LIVINGSTON — Holidays are often spent enjoying time with family and friends. People frequently decorate their homes and places of work with trees, lights and candles to enhance the holiday feeling. Unfortunately, this time of year is also a period for a higher incidence of accidents and injuries. Changes in routine can sometimes result in problems.
“Holidays are a deviation from the normal routine,” says Lisa Jones, BS, JFIS, Community Burn Educator for The Burn Center at Saint Barnabas Medical Center, New Jersey’s first and only certified burn treatment facility. “We may visit with friends and relatives who have homes that are unfamiliar to us or are not used to having children. Many of us tend to cook and bake more and often try new recipes. All of these unfamiliar situations place us at risk for injury.”
Households not used to having young children around should give some thought to their safety when receiving small visitors during the holiday season. Ms. Jones states that it is particularly important to pay attention to the placement of hot food and beverages. Children can sustain burn injuries from spills and cooking. Children should be kept out of the kitchen as much as possible, as proximity to the stove and oven can place them in harm’s way.
In addition, extra precaution should be taken to prevent children from touching the glass door of a gas fireplace. “These doors can heat up to more than 200º F. It would take just six minutes to cause a serious burn to a little ones’ curious hands,” Ms. Jones explains. Proper adult supervision and the use of a screen or gate can help keep children safe.
The following are additional safety tips from The Burn Center at Saint Barnabas Medical Center to help keep your family safe during the holiday season:
- Candles should be positioned in a glass or nonflammable container.
- Candles should be kept away from curtains or any object that can be blown in the direction of the flame.
- Lighted candles should never be left unattended.
- Keep lighters and matches away from young children.
- Only UL-approved electric lighting should be used and there should never be more than three strands of lights connected into one extension cord.
- Sockets should be kept dry and outdoor lighting should only be used outside.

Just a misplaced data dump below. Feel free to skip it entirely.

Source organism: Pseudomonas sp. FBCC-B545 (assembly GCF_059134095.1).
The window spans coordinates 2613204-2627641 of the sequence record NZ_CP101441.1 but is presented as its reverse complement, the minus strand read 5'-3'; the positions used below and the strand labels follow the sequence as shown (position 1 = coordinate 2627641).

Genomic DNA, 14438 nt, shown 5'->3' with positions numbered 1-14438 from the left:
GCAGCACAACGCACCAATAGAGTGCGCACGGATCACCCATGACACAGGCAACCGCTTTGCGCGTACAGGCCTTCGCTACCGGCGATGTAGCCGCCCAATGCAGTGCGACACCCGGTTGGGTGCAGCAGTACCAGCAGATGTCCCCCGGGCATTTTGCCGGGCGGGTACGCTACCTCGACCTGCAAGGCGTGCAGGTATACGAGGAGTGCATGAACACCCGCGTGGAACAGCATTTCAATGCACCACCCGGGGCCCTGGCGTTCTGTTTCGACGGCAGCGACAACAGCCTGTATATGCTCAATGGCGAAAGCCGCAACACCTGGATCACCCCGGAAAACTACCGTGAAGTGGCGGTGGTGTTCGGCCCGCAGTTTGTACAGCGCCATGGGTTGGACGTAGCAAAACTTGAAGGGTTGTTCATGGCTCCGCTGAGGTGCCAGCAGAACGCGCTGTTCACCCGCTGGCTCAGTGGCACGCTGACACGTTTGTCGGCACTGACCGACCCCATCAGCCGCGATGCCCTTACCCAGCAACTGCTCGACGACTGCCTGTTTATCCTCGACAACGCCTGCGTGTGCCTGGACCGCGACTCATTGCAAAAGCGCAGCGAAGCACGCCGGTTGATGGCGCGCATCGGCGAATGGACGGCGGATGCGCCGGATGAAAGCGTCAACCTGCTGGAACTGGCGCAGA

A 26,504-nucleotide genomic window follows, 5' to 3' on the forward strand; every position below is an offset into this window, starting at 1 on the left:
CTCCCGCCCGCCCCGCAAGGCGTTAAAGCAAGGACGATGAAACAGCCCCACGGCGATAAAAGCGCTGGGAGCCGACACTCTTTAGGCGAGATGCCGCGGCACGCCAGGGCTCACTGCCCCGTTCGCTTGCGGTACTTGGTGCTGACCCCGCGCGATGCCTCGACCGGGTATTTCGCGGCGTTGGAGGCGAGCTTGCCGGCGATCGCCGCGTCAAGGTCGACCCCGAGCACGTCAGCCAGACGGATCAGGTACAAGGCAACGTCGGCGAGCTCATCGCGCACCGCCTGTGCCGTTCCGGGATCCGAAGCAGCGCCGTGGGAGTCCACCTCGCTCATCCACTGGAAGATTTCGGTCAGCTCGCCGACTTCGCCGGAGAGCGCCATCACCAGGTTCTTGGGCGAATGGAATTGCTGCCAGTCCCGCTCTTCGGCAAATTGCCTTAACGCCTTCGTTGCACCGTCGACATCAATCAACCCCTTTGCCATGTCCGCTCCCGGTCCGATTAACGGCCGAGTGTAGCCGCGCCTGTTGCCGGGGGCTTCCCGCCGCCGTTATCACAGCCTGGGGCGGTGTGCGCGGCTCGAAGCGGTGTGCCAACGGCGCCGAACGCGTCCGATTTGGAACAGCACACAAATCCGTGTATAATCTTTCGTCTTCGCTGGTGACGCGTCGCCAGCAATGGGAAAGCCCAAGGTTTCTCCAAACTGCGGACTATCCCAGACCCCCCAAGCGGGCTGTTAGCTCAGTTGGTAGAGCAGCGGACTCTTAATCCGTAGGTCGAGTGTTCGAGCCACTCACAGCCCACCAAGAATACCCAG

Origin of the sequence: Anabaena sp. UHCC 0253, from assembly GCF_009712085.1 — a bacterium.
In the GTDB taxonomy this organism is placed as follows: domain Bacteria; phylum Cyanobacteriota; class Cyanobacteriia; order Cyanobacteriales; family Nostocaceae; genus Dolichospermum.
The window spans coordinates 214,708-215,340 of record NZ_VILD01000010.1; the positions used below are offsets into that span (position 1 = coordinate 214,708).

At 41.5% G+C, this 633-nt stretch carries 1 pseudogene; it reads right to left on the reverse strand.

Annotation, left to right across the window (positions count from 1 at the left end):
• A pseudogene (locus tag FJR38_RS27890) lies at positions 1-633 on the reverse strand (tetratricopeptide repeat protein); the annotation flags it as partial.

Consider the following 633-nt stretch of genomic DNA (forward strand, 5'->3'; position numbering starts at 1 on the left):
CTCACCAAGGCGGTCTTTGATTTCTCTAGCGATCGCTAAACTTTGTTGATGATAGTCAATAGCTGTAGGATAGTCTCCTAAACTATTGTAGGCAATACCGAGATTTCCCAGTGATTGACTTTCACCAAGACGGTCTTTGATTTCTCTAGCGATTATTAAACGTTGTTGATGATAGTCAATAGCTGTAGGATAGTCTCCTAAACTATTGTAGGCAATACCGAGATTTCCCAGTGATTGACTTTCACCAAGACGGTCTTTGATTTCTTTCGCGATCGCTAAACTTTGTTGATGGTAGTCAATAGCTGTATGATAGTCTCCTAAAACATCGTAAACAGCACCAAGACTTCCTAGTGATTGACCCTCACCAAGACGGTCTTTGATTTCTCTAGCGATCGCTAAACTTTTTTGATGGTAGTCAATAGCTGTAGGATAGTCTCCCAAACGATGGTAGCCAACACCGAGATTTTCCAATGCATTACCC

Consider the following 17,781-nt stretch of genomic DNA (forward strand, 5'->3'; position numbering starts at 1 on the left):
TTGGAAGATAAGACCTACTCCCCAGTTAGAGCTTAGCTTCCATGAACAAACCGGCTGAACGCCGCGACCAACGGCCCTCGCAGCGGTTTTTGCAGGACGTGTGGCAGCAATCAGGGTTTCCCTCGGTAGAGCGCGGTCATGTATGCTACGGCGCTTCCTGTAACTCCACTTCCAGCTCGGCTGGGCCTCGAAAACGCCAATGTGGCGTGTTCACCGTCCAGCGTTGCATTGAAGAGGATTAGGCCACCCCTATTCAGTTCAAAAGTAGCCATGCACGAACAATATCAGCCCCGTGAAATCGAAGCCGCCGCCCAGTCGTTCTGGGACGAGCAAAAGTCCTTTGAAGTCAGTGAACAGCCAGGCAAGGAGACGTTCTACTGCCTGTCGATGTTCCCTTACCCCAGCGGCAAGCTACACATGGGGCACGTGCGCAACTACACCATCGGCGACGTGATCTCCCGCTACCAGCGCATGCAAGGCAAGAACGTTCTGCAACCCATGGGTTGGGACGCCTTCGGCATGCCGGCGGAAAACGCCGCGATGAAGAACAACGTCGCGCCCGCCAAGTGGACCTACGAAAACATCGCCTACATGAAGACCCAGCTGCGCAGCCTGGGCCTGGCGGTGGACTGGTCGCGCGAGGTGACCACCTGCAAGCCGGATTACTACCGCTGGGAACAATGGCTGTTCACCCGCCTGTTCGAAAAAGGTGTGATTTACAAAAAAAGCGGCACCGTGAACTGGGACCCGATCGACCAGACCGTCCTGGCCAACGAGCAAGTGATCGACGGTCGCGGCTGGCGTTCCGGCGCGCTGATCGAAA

- Check electrical lighting for any fraying, as well as broken bulbs and replace before using.
- Fasten outdoor lights securely to trees, house walls, or other firm supports to protect the lights from wind damage. Use only insulated staples, not nails or tacks, to hold strings in place. Or, run strings of lights through hooks (available at hardware stores).
- Turn off all lights when you go to bed or leave the house. The lights could short out and start a fire.
Trees and Wreaths
- Trees and wreaths should be placed far from hot, dry places, such as the fireplace.
- The freshest evergreens are the safest; needles should bend, not drop when brushed by hand. Live decorations should never be burned.
- Place a Christmas tree in water as soon as possible and refill the container often.
- Keep tree trimmings with small, removable or breakable parts out of the reach of children. Children may swallow or inhale small pieces. Avoid trimmings that resemble candy or food which may tempt a child to ingest
- Purchase an artificial tree labeled “Fire Resistant.” Although this label does not mean the tree won’t catch fire, it does indicate the tree will resist burning and should be easily extinguishable.
Fireplaces and Ovens
- Keep young children away from fireplaces and hot ovens.
- Never leave children alone in the room with a fireplace.
- Never burn wrapping paper or ribbons. They can break down into poisonous gases, resulting in a flash fire as wrappings ignite suddenly and burn intensely.
In the event of a burn, it is important to immediately take the following steps:
- Cool all burns with tepid to cool water. Continue cooling the area with water for up to 10 minutes. Do not apply ice, ointments, butter or other “home remedies.” Remove all clothing or garments surrounding injury to stop the burning process.
- Cover affected areas with a clean dry cloth, towel or blanket to protect the burn and minimize pain.
- Seek medical advice if there is sloughing of the skin. Seek urgent medical attention if the area of skin sloughing is larger than the victim’s palm size.
For more information about burn prevention and fire safety, call the Saint Barnabas Burn Outreach and Education office at 1-973-322-8071.
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